Some countries, knowing Trump’s mercurial temperament, are waiting to see who wins to make any trade deals. Other countries are looking at the long game — thinking that if Trump wins a second term, future Democratic candidates also become more Trumpian in global matters, and that will force a shift in the thinking of our vital partners as well. They will determine that something fundamental has shifted in America. For US allies like France and Germany, a serious reevaluation of our military and economic partnerships will result.

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Much of America fears an extension of the most turbulent, divisive, rage-tweet-filled and unsteady presidency in our modern history. I know it scares me and further fuels my desire to find a place to live that better aligns with my belief system. I won’t, for example, live in an openly racist country. I won’t live in a country where the Christian Right has power over legislation and therefore power over my life. I won’t live in a country where a woman’s reproductive rights are trampled upon. I won’t live in a country that puts children in cages after ripping them away from their families. I won’t live in a country subjugated by a megalomaniacal, ignorant buffoon surrounded by ignorant buffoons.

I do have great hope that what got Trump elected — his newness; his refreshing and brash, tell-it-like-it-is persona — has now been shown to cover up his idiocy. His inability to retain the best people, or even just to read a briefing book, belies an inherent laziness and the fact that he doesn’t know the “best people.” I believe voters are sick and tired of endless rage-tweeting and constant lies. Farmers are sick of losing money due to ill-thought-out tariffs. Voters are realizing that he hasn’t kept campaign promises, that infrastructure has gone nowhere, that the wall remains an unbuilt joke that Mexico isn’t paying for, that coal isn’t coming back, that the steel industry isn’t growing, that the deficit is $1 trillion a year.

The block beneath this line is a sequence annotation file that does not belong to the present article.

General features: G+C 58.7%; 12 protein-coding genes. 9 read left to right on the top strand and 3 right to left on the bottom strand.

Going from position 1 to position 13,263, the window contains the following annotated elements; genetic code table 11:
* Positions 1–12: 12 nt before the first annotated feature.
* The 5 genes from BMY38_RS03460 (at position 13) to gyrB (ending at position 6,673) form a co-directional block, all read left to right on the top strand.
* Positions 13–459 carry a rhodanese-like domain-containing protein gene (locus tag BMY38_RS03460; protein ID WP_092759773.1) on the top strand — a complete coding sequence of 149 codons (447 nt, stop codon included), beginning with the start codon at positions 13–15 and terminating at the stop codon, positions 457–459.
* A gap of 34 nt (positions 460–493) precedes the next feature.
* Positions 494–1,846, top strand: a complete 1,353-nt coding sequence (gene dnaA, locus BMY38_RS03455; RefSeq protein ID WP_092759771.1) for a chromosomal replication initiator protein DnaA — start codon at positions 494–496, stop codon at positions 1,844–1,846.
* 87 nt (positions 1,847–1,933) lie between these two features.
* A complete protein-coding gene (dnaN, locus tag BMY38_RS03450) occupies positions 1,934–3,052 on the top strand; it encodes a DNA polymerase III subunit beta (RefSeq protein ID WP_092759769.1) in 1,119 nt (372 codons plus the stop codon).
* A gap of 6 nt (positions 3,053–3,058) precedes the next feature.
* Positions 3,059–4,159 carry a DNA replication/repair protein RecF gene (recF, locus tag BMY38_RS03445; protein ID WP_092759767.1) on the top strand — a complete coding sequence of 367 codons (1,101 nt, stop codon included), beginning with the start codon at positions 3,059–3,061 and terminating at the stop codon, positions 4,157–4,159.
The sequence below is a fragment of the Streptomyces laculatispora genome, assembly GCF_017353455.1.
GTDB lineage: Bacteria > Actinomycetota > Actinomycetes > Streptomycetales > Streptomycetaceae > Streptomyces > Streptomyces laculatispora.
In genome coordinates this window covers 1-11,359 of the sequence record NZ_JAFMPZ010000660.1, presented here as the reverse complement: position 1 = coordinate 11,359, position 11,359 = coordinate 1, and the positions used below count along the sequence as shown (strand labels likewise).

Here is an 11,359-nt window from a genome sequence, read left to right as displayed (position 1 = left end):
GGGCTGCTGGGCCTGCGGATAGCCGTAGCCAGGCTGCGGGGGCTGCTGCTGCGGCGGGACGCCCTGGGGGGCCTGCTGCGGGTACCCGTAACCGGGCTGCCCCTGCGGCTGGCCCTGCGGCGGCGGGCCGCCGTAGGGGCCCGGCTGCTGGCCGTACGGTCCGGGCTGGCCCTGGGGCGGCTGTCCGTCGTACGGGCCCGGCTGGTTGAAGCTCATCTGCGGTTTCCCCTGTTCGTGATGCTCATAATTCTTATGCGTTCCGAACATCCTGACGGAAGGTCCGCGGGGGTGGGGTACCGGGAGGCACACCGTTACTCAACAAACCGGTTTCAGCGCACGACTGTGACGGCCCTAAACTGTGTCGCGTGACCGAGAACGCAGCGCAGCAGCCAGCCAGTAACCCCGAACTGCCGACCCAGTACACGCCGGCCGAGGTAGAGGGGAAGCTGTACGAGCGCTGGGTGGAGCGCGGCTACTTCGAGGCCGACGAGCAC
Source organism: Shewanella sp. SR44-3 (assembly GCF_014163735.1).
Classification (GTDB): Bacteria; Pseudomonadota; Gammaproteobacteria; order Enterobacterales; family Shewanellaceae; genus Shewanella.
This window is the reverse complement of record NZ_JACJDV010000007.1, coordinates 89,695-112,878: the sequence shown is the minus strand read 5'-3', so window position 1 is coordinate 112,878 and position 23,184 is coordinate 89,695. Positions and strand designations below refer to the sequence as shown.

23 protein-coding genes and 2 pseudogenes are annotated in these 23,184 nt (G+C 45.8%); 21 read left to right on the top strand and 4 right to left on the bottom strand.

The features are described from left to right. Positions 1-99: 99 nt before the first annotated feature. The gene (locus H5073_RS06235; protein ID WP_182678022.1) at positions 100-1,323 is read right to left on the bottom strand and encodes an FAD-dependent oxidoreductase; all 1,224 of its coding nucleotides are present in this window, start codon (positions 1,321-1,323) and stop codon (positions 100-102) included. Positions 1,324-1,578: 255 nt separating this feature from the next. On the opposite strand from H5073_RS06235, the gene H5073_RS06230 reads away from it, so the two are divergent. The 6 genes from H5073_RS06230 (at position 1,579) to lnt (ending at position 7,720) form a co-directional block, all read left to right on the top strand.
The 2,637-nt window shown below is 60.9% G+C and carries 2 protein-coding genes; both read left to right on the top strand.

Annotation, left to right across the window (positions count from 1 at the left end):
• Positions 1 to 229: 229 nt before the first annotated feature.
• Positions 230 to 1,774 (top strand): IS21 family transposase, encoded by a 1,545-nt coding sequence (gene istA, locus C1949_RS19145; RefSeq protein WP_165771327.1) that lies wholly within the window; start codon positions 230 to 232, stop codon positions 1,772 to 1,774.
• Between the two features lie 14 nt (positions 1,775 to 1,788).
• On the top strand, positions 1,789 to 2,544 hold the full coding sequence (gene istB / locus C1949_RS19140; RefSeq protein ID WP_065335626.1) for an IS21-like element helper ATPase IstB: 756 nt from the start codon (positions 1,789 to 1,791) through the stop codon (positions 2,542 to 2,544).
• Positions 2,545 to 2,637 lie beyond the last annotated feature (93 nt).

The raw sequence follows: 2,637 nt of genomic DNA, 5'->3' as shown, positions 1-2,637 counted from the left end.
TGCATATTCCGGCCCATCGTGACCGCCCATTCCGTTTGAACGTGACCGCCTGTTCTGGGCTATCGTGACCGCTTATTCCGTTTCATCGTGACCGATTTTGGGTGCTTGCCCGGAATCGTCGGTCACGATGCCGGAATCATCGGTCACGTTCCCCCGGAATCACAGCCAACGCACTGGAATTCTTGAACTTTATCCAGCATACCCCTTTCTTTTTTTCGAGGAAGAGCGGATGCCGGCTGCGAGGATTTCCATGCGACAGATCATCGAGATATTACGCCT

College-educated women are turning on Trump. Blue-collar women are turning on him, too. He’ll never get the Black or Hispanic vote. In fact, Trump’s racism is energizing them: a comprehensive analysis conducted by Univision provides a detailed look at state-by-state 2018 certified voter data, revealing information about the growing role and significance of Hispanics, in particular, as a voting bloc. It shows the rate of increase in Hispanic voters in 2018, versus 2014, was more than double that of total voters. The turnout rate among Hispanic voters age 18 to 24 exploded 170%, on average, in California, Texas, Nevada, New York, Illinois, Florida and New Jersey. Among Hispanic voters age 25 to 34, turnout rose 128%. Trump is even losing some non-college-educated men in states he needs, like Pennsylvania, as shown by their forced participation at a recent rally at a Shell plant. Show up or lose a day’s pay, these workers were told. All not a good sign.

Fox News Poll, Aug. 11-13, 2019.

There is more than a year left in this endless election. The Democratic bench is full of well-qualified candidates; the top four beat Trump comfortably in a recent Fox News poll. This gives me some measure of confidence that my worst fear won’t happen, and I can continue my plan to sit my butt on a beach, drink wine all day and flirt with Portuguese fishermen as they walk by when I’m 70.

But if the worst does happen, I will have an expedited plan. And if need be, I’ll leave just a little bit early.